The prevailing dogma of obesity is that obesity is an affluence related medical conditions , which is generally caused by eating too much (too much calories intake)  and moving too little (physically inactive) . Therefore, in this study we used GDP PPP, total calories and prevalence of physical inactivity as the potential confounders and the other variables are divided into two sets, i.e. major food group and macronutrient for data analysis in 5 steps.
Spearman rank correlation analyses was used to evaluate the strength and direction of the associations between food group and macronutrient availability for consumption and prevalence estimates of overweight and obesity and mean BMI.
Partial correlation was used to find the unique variance between each food group and macronutrient and prevalence of obesity and overweight and mean BMI respectively while eliminating the variance from total calories, GDP PPP and physical inactivity. In order to show the independent correlation of meat and meat protein to the three variables defined by BMI (BMI ≥ 30, BMI ≥ 25 and mean BMI) respectively, we controlled for three potential confounders (total calories, GDP PPP and physical inactivity) plus all other food groups and all other macronutrient variables respectively for partial analysis.
Stepwise multiple linear regression modelling was performed to identify and rank predictors (independent variables) of prevalence of obesity, overweight and mean BMI respectively from two sets of data of food groups and macronutrients respectively.
Scatter plots were used to explore the relationship between meat and meat protein (both GDP adjusted) and three variables defined by BMI. Scatter plots were also used to explore the relationship between prevalence of obesity and each food group and macronutrient respectively.
Human diet patterns varying in different food components may be affected by the types of food availability in a particular region, socio-economic status and cultural beliefs. In order to demonstrate that correlation universally exists between meat availability and obesity regardless of these factors, countries were grouped for correlation analyses. The criteria for grouping countries the World Bank income classifications , WHO regions , countries sharing specific characteristics like geography, culture, development role or socio-economic status, like Latin America and the Caribbean (LAC) , Organisation for Economic Co-operation and Development (OECD) , Asia-Pacific Economic Cooperation (APEC) , Southern African Development Community (SADC) , the Arab World , Latin America (LA), and Asia Cooperation Dialogue (ACD) . All the country listings are sourced from their official websites for matching except LA which is self-classified based on region primarily speaking romance languages. Countries included in LA are listed in the Supporting Information (Additional file 4: Table S4).
SPSS v. 22 (SPSS Inc., Chicago Il USA) was used for data analysis and the statistical significance was set at the 0.01 level (two-tailed). Prior to analysis data were log-transformed to bring their distributions close to normal.
Spearman rank correlation analyses of the different major food groups shows that meat availability is most highly correlated with prevalence of obesity (r = 0.666, p < 0.001) and overweight (r = 0.800, p < 0.001) and mean BMI (r = 0.656, p < 0.001) and that these relationships remain when total caloric availability, prevalence of physical inactivity and GDP PPP are kept statistically constant in partial correlation analysis (Table 1). Starch crop availability is strongly in negative correlation with prevalence of obesity (r = −0.205, p < 0.01) and overweight (r = −0.228, p < 0.01) and mean BMI (r = −0.318, p < 0.001), but the relationship does not remain in our partial correlation analysis (Table 1). Interestingly, in Spearman rank correlation analyses fats group is second to meat in significant correlation with prevalence of obesity (r = 0.517, p < 0.001) and overweight (r = 0.728, p < 0.001) and mean BMI (r = 0.438, p < 0.001). However, these relationships nearly disappear in the succeeding partial correlation analysis with controlling for total caloric availability, prevalence of physical inactivity and GDP (Table 1).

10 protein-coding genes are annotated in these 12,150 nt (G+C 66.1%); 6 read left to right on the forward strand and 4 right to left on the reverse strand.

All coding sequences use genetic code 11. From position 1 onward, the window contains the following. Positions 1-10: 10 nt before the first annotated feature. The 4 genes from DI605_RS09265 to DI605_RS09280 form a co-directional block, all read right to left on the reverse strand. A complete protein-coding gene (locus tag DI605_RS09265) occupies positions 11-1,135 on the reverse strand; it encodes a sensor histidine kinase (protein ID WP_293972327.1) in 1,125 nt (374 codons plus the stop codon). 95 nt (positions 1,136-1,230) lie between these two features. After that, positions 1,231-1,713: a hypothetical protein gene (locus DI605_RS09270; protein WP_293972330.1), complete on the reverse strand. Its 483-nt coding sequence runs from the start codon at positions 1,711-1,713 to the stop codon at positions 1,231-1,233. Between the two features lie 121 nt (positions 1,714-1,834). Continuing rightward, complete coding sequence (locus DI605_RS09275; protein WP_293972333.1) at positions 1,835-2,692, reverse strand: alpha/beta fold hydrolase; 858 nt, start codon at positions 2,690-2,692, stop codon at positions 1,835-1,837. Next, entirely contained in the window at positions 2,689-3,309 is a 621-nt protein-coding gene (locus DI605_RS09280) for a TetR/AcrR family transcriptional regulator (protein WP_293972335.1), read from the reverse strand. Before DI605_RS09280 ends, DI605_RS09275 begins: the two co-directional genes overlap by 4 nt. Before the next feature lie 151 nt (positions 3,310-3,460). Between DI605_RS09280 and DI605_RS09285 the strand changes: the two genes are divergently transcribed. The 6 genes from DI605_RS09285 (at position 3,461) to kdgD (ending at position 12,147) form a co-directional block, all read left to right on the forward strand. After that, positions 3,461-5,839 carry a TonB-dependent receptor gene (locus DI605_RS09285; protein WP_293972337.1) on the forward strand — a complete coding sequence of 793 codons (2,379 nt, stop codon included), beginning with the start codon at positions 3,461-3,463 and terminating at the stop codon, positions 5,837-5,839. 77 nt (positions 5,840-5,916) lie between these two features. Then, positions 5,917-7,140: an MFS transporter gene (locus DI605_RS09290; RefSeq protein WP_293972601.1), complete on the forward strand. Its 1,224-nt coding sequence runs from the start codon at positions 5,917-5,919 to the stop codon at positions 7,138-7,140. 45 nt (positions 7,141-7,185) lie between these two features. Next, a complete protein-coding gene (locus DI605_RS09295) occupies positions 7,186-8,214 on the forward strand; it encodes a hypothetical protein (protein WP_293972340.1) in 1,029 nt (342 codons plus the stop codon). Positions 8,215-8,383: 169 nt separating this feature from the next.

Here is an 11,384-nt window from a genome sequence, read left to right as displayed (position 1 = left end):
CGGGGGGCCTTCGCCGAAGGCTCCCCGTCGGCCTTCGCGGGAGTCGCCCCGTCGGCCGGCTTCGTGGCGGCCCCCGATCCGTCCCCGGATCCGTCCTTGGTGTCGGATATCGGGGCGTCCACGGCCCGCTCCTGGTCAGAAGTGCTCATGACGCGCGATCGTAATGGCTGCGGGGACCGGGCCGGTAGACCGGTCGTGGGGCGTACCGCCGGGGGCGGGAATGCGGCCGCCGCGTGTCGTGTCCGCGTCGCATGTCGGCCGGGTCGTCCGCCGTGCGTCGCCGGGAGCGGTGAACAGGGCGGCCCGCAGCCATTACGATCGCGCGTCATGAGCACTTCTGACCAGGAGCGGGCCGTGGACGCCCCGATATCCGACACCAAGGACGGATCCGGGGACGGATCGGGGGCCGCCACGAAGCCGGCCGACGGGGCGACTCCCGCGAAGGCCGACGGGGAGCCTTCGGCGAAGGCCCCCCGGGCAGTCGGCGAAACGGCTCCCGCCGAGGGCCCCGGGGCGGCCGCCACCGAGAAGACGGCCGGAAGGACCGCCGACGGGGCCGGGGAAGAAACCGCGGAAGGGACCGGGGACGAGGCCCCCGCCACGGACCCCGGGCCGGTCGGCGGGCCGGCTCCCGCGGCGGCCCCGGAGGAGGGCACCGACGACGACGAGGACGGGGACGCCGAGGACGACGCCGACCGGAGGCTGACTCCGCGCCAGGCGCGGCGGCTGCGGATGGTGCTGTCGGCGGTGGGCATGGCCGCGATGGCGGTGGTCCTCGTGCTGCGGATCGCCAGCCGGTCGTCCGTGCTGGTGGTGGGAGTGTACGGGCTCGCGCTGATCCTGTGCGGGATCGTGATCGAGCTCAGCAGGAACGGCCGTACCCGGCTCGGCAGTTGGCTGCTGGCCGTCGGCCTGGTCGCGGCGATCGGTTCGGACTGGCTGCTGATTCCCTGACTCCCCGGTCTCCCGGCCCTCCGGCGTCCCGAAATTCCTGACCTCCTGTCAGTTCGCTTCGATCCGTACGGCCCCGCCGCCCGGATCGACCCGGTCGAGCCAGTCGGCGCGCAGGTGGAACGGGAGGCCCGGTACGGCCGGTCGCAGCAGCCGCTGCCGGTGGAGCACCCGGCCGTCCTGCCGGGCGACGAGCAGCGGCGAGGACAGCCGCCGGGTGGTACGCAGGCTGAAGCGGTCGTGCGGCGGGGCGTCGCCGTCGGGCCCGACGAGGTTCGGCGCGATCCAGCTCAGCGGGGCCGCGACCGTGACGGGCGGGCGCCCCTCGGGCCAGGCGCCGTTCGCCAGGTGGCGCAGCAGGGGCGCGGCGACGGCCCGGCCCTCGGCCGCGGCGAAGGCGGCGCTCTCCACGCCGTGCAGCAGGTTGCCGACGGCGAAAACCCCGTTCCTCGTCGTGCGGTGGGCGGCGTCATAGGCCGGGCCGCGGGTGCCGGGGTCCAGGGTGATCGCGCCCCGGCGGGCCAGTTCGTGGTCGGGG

Table 1 also presents the strongest significant correlation between meat protein availability and prevalence of obesity (r = 0.673, p < 0.001) and overweight (r = 0.793, p < 0.001) and mean BMI (r = 0.660, p < 0.001). This correlation is sustained when total caloric availability, prevalence of physical inactivity and GDP PPP are kept statistically constant in partial correlation analysis (Table 1). Animal protein (excluding meat protein) shows quite high nonparametric correlation coefficients with prevalence of obesity (r = 0.522, p < 0.001) and overweight (r = 0.741, p < 0.001) and mean BMI (r = 0.516, p < 0.001), but this correlation is not sustained in succeeding partial analysis (Table 1). Plant protein group shows slightly negative correlation with all the three stages of body weight (BMI ≥ 30, BMI ≥ 25 and mean BMI) in Spearman rank correlation analyse, but the relationships are relative strong (not at significance level of p < 0.001 yet) in partial correlation analysis with controlling for total caloric availability, prevalence of physical inactivity and GDP (Table 1). Both animal fat and plant oil food types are correlated with prevalence of obesity (r = 0.581, p < 0.001 and r = 0.440, p < 0.001 respectively) and overweight (r = 0.803, p < 0.001 and r = 0.570, p < 0.001 respectively) and mean BMI (r = 0.574, p < 0.001 and r = 0.371, p < 0.001 respectively) in Spearman rank correlation analyses. However, in the succeeding partial correlation analysis the significance either does not remain or becomes weak except the correlation between animal fats group and prevalence overweight (r = 0.358, p < 0.001). Carbohydrates energy shows the relative significant correlation with prevalence of obesity (r = 0.230, p < 0.01) and overweight (r = 0.202, p < 0.01) and mean BMI (r = 0.208, p < 0.01), but this relationship becomes slightly negative in partial correlation analysis (Table 1).